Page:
For holiday job-seekers, Christmas is coming early this year. With a national unemployment rate of 4.2 percent, experts are predicting a hot job market for seasonal hiring, and holiday part-timers might score the biggest bonus of all once the seasonal frenzy wraps up: A permanent gig.
“We do see a growing percentage of employers keeping workers on and using holiday hiring as a way to evaluate workers that they then keep on,” said Peter Harrison, CEO of Snagajob.
This has advantages for both employer and employee, said Andy Challenger, vice president at Challenger, Gray & Christmas. “For employers, it’s a great way to give people a test run,” he told NBC News. “It’s a three-month interview in some ways,” while workers have a chance to evaluate the benefits, culture and opportunity for advancement afforded to full-time workers.
A recent CareerBuilder survey found that 43 percent of employers plan to hire full-time, permanent workers in the final quarter of 2017, a jump of nine percentage points over last year; nearly three-quarters expect to raise salaries. “The pay is up, and that’s what we’ve really seen,” said CareerBuilder senior career advisor Michael Erwin. “There really is competition to get this talent in.”
Retailers using seasonal hiring as a de facto farm team for their full-time employee base gives workers a boost as employers their best face forward with higher pay, bonuses for everything from employee referrals to hitting sales targets.
“Retailers over the past couple of years have had to develop a tool kit,” said Frank Layo, retail strategist with Kurt Salmon, part of Accenture Strategy.
Layo added that since employers are reluctant to raise pay if they can woo workers with non-monetary perks, seasonal retail employees might see a host of other, smaller perks like giveaways or “friends and family” discounts. “If somebody feels like they’re a part of the brand, they’re included and management respects them… the people who can do that without wage increases are in the catbird seat,” he said.
But for many retailers, the reality is that they need to boost wages to shore up their seasonal staff.
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“One area where we’ve seen wages continue to rise is for front line workers like store managers and cashiers,” said MaryJo Fitzgerald, career trends analyst at Glassdoor. “We’re also seeing wages rise for truck driver and warehouse associates… which indicates a demand in the market.”
This demand has increased to the extent that some retail brands are even offering part-time workers benefits, Erwin said.
“You will see employers competing — they’re going to be going out and promoting the benefits of working for them, [and] benefits on top of pay are going to attract a higher quality” of candidates, he said.
“Overall, you see employers using perks more, whether it’s more flexible schedules, food at work, or sick days and vacation time,” Harrison said. “An interesting uptick is the number of workers who are looking for benefits within the last 12 months,” he added, an indication that robust demand for workers could finally be putting job-seekers back in the driver’s seat.
Challenger, Gray & Christmas’s annual Holiday Hiring Outlook found that last year, seasonal retail employment increased by 641,000 during the final three months of the year, nearly 10 percent lower than in 2015.
This year, those numbers are expected to tick up slightly, Challenger said, while the fact that these numbers aren’t higher reflects longer-trend labor market strength. “So much hiring is going on during the rest of the year,” he said.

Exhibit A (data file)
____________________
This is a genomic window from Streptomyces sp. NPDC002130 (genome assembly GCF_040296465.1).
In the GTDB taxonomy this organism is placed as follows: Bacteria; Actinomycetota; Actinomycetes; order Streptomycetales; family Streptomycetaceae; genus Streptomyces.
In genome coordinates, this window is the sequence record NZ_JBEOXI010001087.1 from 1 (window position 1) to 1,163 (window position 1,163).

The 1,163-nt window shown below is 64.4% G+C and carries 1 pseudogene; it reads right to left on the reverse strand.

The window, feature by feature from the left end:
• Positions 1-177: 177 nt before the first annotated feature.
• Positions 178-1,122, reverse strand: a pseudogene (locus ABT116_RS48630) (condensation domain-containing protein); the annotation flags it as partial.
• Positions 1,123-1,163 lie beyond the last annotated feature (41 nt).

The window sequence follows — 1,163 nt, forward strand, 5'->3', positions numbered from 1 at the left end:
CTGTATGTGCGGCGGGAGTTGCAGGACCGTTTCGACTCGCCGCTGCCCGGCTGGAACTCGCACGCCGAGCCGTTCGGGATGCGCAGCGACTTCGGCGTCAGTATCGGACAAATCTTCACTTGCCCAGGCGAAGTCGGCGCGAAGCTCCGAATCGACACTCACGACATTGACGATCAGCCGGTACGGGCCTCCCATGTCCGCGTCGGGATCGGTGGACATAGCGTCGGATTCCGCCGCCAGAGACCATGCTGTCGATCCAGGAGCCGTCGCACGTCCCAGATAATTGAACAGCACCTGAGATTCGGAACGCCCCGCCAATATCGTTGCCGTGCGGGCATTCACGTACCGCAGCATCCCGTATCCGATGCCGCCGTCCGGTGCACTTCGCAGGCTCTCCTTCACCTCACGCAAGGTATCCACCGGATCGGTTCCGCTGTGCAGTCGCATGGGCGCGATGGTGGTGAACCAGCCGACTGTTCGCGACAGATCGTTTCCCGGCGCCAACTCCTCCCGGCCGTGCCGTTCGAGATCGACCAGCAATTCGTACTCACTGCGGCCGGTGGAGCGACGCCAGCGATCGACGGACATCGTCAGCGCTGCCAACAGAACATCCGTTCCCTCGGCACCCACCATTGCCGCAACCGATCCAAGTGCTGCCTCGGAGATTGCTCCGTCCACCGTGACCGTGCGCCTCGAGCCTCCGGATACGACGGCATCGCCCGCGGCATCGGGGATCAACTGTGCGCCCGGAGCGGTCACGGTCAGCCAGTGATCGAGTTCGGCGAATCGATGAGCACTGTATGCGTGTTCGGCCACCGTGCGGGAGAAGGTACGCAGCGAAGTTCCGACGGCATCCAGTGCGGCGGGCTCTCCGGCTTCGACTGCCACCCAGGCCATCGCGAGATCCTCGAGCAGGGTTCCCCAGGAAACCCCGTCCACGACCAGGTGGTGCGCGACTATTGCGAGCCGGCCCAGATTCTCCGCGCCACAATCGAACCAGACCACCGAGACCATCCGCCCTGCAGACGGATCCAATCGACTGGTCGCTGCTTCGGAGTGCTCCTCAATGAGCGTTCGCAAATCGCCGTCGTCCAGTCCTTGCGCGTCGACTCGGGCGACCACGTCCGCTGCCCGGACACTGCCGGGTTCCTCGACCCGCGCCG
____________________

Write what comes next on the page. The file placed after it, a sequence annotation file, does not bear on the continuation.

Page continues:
The National Retail Federation reports similar findings: The trade group predicted that retailers will hire between 500,000 and 550,000 seasonal holiday workers this year, compared to 575,000 last year.
But while hiring might have slowed down, what has accelerated is retailers’ time frame. Employers are starting earlier this year for two reasons, experts say: The “Christmas creep” that has retailers competing for consumers’ holiday dollars has shifted to earlier in the calendar year.
“Companies realized this year people were going to be spending more money and start earlier,” Erwin said. “You used to ramp up for Black Friday, but Black Friday is starting now.”
And the changing nature of the skills retailers need today has intensified the pressure employers are already experiencing from a tighter job market. As traditional retailers invest more in their e-commerce operations, fewer of the jobs they need to fill are in their brick-and-mortar stores. Instead, hiring managers are focused on filling positions in its warehouses and shipping facilities.
“That’s the primary driver of growth for most retailers at this point. Even if it’s not the lion’s share of their profit, it’s the growth vehicle,” Layo said.
“There’s still going to be a spike in temporary hires needed in stores,” Challenger said, but added that more job-seekers might find themselves driving a forklift than manning a cash register. “The number is probably going to be down in-store because the entire industry’s going through such a major transition,” he said, with home delivery and ship-to-store key areas of retail brands’ investment. “Retailers are cutting brick and mortar jobs, and they’re hiring in the back.”
The upshot is that while many people tend to think of retail jobs as stopgap, part-time or pre-career employment, that’s not the case anymore, Erwin said. Since the growth of e-commerce demands a higher-level skill set and technological proficiency, seasonal workers who excel over the winter holidays could find themselves not just with a job, but a potential career.
“If you don't feel like you're a good fit for a retail position, this might be the way to go,” he said.
Martha C. White
Martha C. White is an NBC News contributor who writes about business, finance, and the economy.